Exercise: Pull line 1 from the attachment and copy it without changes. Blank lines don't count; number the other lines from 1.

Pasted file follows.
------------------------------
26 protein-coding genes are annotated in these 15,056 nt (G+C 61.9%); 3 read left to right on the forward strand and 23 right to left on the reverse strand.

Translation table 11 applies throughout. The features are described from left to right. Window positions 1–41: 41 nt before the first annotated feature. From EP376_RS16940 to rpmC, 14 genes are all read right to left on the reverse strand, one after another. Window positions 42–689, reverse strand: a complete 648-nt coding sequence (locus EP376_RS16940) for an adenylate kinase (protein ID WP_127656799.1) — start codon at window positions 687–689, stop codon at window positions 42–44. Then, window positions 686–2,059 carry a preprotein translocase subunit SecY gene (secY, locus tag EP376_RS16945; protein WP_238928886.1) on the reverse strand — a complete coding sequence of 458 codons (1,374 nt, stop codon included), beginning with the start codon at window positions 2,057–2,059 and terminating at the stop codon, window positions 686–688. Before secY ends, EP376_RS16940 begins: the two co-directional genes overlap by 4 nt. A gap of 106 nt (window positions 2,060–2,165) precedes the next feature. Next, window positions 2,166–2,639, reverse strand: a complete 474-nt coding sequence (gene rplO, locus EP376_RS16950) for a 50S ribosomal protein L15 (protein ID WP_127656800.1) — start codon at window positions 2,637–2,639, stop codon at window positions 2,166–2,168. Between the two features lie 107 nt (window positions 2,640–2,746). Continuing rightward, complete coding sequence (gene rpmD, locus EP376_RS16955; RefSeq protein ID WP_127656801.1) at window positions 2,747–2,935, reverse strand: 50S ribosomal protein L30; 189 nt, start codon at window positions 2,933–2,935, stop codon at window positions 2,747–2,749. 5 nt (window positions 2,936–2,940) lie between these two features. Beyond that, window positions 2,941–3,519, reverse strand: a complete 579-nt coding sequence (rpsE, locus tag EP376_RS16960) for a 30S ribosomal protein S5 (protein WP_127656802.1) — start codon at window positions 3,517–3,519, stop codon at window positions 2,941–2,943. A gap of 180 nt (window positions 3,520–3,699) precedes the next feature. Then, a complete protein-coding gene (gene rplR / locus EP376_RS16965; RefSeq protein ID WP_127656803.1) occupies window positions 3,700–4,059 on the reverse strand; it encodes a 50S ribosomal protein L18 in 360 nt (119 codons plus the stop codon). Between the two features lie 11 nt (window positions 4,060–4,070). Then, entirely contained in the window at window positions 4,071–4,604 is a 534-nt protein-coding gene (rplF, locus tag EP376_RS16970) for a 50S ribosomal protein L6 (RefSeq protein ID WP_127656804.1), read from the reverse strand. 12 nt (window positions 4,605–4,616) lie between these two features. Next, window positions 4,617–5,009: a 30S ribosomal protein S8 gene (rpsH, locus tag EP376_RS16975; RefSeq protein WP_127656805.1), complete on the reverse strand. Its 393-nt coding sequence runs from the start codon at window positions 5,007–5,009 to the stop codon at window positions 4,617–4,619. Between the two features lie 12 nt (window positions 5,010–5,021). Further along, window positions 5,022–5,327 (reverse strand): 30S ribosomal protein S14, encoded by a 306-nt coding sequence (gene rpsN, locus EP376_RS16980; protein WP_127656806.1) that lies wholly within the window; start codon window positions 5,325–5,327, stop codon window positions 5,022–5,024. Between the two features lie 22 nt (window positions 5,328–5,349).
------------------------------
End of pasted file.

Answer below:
26 protein-coding genes are annotated in these 15,056 nt (G+C 61.9%); 3 read left to right on the forward strand and 23 right to left on the reverse strand.